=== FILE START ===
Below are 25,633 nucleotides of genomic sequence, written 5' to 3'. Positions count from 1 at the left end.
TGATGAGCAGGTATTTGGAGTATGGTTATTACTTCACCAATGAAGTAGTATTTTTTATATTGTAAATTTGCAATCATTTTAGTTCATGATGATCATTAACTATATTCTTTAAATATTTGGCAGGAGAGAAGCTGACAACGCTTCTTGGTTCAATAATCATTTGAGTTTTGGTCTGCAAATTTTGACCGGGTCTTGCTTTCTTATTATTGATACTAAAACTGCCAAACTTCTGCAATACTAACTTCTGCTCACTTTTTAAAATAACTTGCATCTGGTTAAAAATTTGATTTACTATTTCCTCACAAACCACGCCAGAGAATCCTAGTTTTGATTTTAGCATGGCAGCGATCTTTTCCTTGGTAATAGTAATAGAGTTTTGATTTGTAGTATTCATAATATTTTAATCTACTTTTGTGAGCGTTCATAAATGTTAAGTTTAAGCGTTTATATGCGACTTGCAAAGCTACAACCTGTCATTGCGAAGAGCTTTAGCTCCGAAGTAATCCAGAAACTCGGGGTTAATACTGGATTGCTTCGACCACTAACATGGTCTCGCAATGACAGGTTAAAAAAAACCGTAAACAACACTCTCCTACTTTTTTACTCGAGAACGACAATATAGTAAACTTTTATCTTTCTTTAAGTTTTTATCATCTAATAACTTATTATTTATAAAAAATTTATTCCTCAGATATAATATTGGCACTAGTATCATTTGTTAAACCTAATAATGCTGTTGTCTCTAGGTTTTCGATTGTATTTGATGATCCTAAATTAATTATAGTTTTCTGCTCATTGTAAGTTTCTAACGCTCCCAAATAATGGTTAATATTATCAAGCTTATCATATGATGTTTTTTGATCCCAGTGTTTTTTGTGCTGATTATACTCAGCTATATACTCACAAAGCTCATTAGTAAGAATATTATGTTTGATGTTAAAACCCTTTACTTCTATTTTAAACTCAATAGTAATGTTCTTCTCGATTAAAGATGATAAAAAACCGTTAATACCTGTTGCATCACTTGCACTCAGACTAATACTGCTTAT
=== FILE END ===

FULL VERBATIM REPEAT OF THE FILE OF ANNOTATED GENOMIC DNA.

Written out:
Below are 25,633 nucleotides of genomic sequence, written 5' to 3'. Positions count from 1 at the left end.
TGATGAGCAGGTATTTGGAGTATGGTTATTACTTCACCAATGAAGTAGTATTTTTTATATTGTAAATTTGCAATCATTTTAGTTCATGATGATCATTAACTATATTCTTTAAATATTTGGCAGGAGAGAAGCTGACAACGCTTCTTGGTTCAATAATCATTTGAGTTTTGGTCTGCAAATTTTGACCGGGTCTTGCTTTCTTATTATTGATACTAAAACTGCCAAACTTCTGCAATACTAACTTCTGCTCACTTTTTAAAATAACTTGCATCTGGTTAAAAATTTGATTTACTATTTCCTCACAAACCACGCCAGAGAATCCTAGTTTTGATTTTAGCATGGCAGCGATCTTTTCCTTGGTAATAGTAATAGAGTTTTGATTTGTAGTATTCATAATATTTTAATCTACTTTTGTGAGCGTTCATAAATGTTAAGTTTAAGCGTTTATATGCGACTTGCAAAGCTACAACCTGTCATTGCGAAGAGCTTTAGCTCCGAAGTAATCCAGAAACTCGGGGTTAATACTGGATTGCTTCGACCACTAACATGGTCTCGCAATGACAGGTTAAAAAAAACCGTAAACAACACTCTCCTACTTTTTTACTCGAGAACGACAATATAGTAAACTTTTATCTTTCTTTAAGTTTTTATCATCTAATAACTTATTATTTATAAAAAATTTATTCCTCAGATATAATATTGGCACTAGTATCATTTGTTAAACCTAATAATGCTGTTGTCTCTAGGTTTTCGATTGTATTTGATGATCCTAAATTAATTATAGTTTTCTGCTCATTGTAAGTTTCTAACGCTCCCAAATAATGGTTAATATTATCAAGCTTATCATATGATGTTTTTTGATCCCAGTGTTTTTTGTGCTGATTATACTCAGCTATATACTCACAAAGCTCATTAGTAAGAATATTATGTTTGATGTTAAAACCCTTTACTTCTATTTTAAACTCAATAGTAATGTTCTTCTCGATTAAAGATGATAAAAAACCGTTAATACCTGTTGCATCACTTGCACTCAGACTAATACTGCTTAT